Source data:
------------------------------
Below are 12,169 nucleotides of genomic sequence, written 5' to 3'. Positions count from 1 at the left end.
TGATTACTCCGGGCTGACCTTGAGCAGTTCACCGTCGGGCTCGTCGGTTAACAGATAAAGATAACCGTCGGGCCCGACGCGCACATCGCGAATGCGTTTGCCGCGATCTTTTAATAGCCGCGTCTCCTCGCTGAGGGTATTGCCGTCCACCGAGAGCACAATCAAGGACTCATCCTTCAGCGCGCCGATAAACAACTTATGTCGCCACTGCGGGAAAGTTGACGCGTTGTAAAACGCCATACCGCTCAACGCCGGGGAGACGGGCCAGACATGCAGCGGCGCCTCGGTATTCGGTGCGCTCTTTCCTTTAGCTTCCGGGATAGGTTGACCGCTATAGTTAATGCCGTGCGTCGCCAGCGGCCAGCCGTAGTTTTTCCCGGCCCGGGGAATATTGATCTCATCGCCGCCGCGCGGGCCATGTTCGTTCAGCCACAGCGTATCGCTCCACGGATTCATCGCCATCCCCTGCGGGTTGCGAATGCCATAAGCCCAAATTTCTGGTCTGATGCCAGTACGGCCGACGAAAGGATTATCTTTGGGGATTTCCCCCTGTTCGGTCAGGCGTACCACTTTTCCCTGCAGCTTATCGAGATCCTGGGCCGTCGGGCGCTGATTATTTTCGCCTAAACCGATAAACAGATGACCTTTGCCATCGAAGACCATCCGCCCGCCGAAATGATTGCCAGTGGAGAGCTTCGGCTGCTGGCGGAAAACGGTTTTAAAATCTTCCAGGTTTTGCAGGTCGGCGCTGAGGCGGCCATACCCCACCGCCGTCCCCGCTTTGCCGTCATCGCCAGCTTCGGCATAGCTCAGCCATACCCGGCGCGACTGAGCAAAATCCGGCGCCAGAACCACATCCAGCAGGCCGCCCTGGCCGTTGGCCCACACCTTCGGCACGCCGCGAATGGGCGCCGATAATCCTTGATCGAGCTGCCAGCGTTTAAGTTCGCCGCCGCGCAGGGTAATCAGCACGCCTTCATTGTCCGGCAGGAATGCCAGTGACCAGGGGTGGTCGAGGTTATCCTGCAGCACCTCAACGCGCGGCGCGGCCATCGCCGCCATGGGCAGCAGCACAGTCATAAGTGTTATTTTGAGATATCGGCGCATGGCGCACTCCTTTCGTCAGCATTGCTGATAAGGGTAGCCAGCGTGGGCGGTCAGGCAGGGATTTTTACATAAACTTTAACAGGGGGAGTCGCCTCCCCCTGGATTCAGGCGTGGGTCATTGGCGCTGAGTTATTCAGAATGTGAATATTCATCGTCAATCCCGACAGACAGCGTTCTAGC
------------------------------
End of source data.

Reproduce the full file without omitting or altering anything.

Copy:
Below are 12,169 nucleotides of genomic sequence, written 5' to 3'. Positions count from 1 at the left end.
TGATTACTCCGGGCTGACCTTGAGCAGTTCACCGTCGGGCTCGTCGGTTAACAGATAAAGATAACCGTCGGGCCCGACGCGCACATCGCGAATGCGTTTGCCGCGATCTTTTAATAGCCGCGTCTCCTCGCTGAGGGTATTGCCGTCCACCGAGAGCACAATCAAGGACTCATCCTTCAGCGCGCCGATAAACAACTTATGTCGCCACTGCGGGAAAGTTGACGCGTTGTAAAACGCCATACCGCTCAACGCCGGGGAGACGGGCCAGACATGCAGCGGCGCCTCGGTATTCGGTGCGCTCTTTCCTTTAGCTTCCGGGATAGGTTGACCGCTATAGTTAATGCCGTGCGTCGCCAGCGGCCAGCCGTAGTTTTTCCCGGCCCGGGGAATATTGATCTCATCGCCGCCGCGCGGGCCATGTTCGTTCAGCCACAGCGTATCGCTCCACGGATTCATCGCCATCCCCTGCGGGTTGCGAATGCCATAAGCCCAAATTTCTGGTCTGATGCCAGTACGGCCGACGAAAGGATTATCTTTGGGGATTTCCCCCTGTTCGGTCAGGCGTACCACTTTTCCCTGCAGCTTATCGAGATCCTGGGCCGTCGGGCGCTGATTATTTTCGCCTAAACCGATAAACAGATGACCTTTGCCATCGAAGACCATCCGCCCGCCGAAATGATTGCCAGTGGAGAGCTTCGGCTGCTGGCGGAAAACGGTTTTAAAATCTTCCAGGTTTTGCAGGTCGGCGCTGAGGCGGCCATACCCCACCGCCGTCCCCGCTTTGCCGTCATCGCCAGCTTCGGCATAGCTCAGCCATACCCGGCGCGACTGAGCAAAATCCGGCGCCAGAACCACATCCAGCAGGCCGCCCTGGCCGTTGGCCCACACCTTCGGCACGCCGCGAATGGGCGCCGATAATCCTTGATCGAGCTGCCAGCGTTTAAGTTCGCCGCCGCGCAGGGTAATCAGCACGCCTTCATTGTCCGGCAGGAATGCCAGTGACCAGGGGTGGTCGAGGTTATCCTGCAGCACCTCAACGCGCGGCGCGGCCATCGCCGCCATGGGCAGCAGCACAGTCATAAGTGTTATTTTGAGATATCGGCGCATGGCGCACTCCTTTCGTCAGCATTGCTGATAAGGGTAGCCAGCGTGGGCGGTCAGGCAGGGATTTTTACATAAACTTTAACAGGGGGAGTCGCCTCCCCCTGGATTCAGGCGTGGGTCATTGGCGCTGAGTTATTCAGAATGTGAATATTCATCGTCAATCCCGACAGACAGCGTTCTAGC